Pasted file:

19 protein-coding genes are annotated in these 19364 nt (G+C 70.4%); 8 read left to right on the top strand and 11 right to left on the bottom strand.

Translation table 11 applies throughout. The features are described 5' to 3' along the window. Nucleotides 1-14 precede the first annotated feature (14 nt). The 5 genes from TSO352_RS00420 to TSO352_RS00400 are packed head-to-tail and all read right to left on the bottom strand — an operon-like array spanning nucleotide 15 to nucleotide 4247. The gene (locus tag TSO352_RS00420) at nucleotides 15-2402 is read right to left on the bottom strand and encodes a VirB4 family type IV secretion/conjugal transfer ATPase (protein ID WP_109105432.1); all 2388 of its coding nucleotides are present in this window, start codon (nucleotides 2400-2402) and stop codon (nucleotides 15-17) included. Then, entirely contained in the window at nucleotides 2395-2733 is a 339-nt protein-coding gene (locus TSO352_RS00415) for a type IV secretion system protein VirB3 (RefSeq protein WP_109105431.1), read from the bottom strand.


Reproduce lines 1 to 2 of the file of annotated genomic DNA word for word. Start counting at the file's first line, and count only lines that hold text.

19 protein-coding genes are annotated in these 19364 nt (G+C 70.4%); 8 read left to right on the top strand and 11 right to left on the bottom strand.

Translation table 11 applies throughout. The features are described 5' to 3' along the window. Nucleotides 1-14 precede the first annotated feature (14 nt). The 5 genes from TSO352_RS00420 to TSO352_RS00400 are packed head-to-tail and all read right to left on the bottom strand — an operon-like array spanning nucleotide 15 to nucleotide 4247. The gene (locus tag TSO352_RS00420) at nucleotides 15-2402 is read right to left on the bottom strand and encodes a VirB4 family type IV secretion/conjugal transfer ATPase (protein ID WP_109105432.1); all 2388 of its coding nucleotides are present in this window, start codon (nucleotides 2400-2402) and stop codon (nucleotides 15-17) included. Then, entirely contained in the window at nucleotides 2395-2733 is a 339-nt protein-coding gene (locus TSO352_RS00415) for a type IV secretion system protein VirB3 (RefSeq protein WP_109105431.1), read from the bottom strand.